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Home arrow Market Research Findings arrow Advertising and Marketing arrow New Synovate Healthcare Study Shows Advertising Effectiveness Of Ads By Drugs And Pharmaceutical Com
New Synovate Healthcare Study Shows Advertising Effectiveness Of Ads By Drugs And Pharmaceutical Com PDF Print E-mail
Written by Synovate   
22 Dec 2010
In the MTR, on the bus, within newspapers and magazine, and not to mention on television, there are increasingly more advertisements on various types of drugs and medicines.

Synovate, one of the world's largest market research firms, today released findings on a study investigating the advertising effectiveness of drug and disease-related ads.

Results show that such ads are effective in raising Hong Kong consumers' awareness of their own health, but less are prompted to action to purchase or take the drugs shown in the advertisements. Chin Ka Lok is also found to be the most recognized spokesperson for a drug brand, followed by Charlene Choi and Kay Tse.

The Synovate Healthcare study on effectiveness of drugs and disease-related advertisement looks into which channels do most Hong Kong respondents recall in seeing these ads, whether such ads prompt them to pay more attention to their health and take further actions about the products advertised, the most recognized spokespeople from these ads, and how much consumers spend on drug purchases.

The study surveyed 1013 Hong Kong respondents using telephone research methodology CATI.

Effectiveness of drugs and disease-related ads
The top drugs and disease-related advertisement most Hong Kong respondents recall are related to cancer, by one in four people. Over 70% indicated they have seen a drug or disease-related ad on television, the top medium, followed by one in four from newspapers.

Commented Carmen Li, Research Director of Synovate Healthcare in Hong Kong: "It is really within these two to three years that we are seeing more drugs and disease-related ads around. Government efforts to educate the public about different illnesses, and even wide spread news on well known figures struck by cancer for example, all make the public more aware of such ads.

"Data show television is an effective medium for drug ads. As video prompt on television is more contextual than medium such as printed ad, that is, more explanation can be shown through visual and voice description, consumers are finding drugs and disease-related ads on TV more memorable."

Results also show drugs and disease-related ads are effective in raising respondents' awareness of their own health, but less people are prompted to action to purchase or take the drugs shown in the advertisements: One in three respondents (36%) said these ads have raised their health consciousness, while close to 15% have indicated they have purchased/ taken the drugs because of the ads; searched for more information online; or asked their doctors for more information.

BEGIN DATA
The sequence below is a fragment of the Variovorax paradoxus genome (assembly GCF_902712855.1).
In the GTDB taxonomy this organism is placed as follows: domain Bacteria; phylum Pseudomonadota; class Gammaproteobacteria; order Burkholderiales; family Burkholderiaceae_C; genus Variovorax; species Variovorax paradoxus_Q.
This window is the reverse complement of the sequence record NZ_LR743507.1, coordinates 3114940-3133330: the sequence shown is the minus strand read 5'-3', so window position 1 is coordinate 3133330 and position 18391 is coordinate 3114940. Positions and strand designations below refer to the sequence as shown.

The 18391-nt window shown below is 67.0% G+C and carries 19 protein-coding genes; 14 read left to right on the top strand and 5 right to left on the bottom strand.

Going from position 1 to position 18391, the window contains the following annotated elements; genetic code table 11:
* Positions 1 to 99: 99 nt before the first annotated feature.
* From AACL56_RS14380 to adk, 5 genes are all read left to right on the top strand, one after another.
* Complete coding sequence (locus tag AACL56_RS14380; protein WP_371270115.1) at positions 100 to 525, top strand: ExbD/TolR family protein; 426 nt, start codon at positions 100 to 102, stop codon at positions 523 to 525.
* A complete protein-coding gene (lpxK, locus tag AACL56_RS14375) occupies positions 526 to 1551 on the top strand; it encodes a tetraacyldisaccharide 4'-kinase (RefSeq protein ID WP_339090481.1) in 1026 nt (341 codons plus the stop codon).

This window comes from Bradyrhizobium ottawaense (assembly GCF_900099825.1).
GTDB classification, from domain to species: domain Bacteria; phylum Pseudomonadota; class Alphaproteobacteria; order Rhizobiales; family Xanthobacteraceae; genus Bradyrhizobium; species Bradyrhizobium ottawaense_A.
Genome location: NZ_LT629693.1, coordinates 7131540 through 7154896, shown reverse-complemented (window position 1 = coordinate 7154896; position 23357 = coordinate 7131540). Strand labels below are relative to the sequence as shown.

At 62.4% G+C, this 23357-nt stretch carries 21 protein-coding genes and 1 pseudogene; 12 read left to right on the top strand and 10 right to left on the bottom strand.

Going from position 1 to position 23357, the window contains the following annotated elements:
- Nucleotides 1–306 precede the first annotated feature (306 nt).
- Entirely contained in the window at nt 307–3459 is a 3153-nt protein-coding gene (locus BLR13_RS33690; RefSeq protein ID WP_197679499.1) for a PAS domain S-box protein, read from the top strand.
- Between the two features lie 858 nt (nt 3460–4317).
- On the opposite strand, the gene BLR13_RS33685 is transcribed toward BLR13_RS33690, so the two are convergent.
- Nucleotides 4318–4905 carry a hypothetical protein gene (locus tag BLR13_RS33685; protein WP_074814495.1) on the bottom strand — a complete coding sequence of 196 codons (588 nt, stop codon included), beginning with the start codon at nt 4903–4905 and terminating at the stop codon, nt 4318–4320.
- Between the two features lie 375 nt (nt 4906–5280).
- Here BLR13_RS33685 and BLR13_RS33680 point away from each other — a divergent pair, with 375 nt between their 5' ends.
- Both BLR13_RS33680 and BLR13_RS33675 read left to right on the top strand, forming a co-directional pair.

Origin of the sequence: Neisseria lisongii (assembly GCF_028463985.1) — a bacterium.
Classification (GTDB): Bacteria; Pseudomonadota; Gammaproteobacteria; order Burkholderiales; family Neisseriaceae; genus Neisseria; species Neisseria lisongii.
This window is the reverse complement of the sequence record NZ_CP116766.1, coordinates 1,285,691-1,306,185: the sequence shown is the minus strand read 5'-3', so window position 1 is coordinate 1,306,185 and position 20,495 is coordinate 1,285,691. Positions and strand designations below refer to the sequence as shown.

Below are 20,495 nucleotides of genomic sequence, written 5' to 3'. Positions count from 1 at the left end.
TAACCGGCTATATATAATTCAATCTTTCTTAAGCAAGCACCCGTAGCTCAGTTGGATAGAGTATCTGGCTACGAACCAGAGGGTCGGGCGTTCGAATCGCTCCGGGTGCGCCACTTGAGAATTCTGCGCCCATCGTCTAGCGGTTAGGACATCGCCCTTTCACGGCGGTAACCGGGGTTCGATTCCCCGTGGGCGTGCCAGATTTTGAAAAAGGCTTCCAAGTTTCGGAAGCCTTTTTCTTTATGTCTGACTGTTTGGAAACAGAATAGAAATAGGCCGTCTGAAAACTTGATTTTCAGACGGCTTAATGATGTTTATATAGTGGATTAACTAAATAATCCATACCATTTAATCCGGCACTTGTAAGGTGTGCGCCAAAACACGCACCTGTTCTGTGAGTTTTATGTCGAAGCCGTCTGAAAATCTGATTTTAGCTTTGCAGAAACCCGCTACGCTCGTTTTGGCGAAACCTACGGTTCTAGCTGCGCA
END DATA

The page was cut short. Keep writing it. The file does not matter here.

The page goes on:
A good news for advertisers, 38% of respondents indicated they found drug and disease-related ads trustworthy.

Said Li:
"Consumers rely heavily on the authoritative doctor figure, where before they try out something new, they prefer to seek the advice from doctors first. This does not mean drug ads are ineffective however. By educating consumers that such medicines and newly-improved drugs are available, it is the first step to empower consumers to ask and find out more from their doctors, to establish a dialogue on their own health, versus the traditional one-way flow of information."

The most memorable celebrities starred in drug ads are...

The study found that close to 30% of respondents feel a drug or disease-related ad is friendlier with the use of celebrities. This is especially true for the younger segment, indicated by 33% of the 15 to 19 years-old group, versus 17% of the 55 to 64 group.

So which celebrities are top of mind for respondents from the drug ads they have seen?

1st spot: Chin Ka Lok - 42%
2nd: Charlene Choi - 35%
3rd: Kay Tse - 30%
4th: Harlem Yu - 28%

"Celebrity endorsement seems to work for Hong Kong consumers when advertising for drugs and related products. They make talking about medicines and illnesses less heavy on the heart - in many ways by making these ads friendlier and the topic more approachable, it is easier for consumers to discuss with others.

"In addition, the current regulation in Hong Kong is that drugs and pharmaceutical companies are not allowed to mention prescription drug's brand name on television. By using a celebrity icon in an integrated marketing approach, consumers can easily spot the association from printed ads, which allows the display of prescription drug's name, with the celebrity's presence across different channels," explained Li.

Spending on drugs and medicines
Findings show Hong Kong respondents spend the most on Western medicines (on average HKD $445 per month), followed by Chinese medicines (on average HKD $267 per month), and supplements such as vitamins and calcium pills (on average HKD $102 per month).

"Women spend on average more than men, likely with roles as care takers at home. Also from many studies we have conducted, women are found to be more health conscious than men," commented Li.

About this Synovate Healthcare study on advertising effectiveness

The Synovate Healthcare study on effectiveness of drugs and disease-related advertisement looks into which channels do most Hong Kong respondents recall in seeing these ads, whether such ads prompt them to pay more attention to their health and take further actions about the products advertised, the most recognized spokespeople from these ads, and how much consumers spend on medicine purchases.

The study surveyed 1013 Hong Kong respondents using telephone research methodology (CATI).


About Synovate
Please visit  http://www.synovate.com/

Hong Kong - 9 December 2010

 
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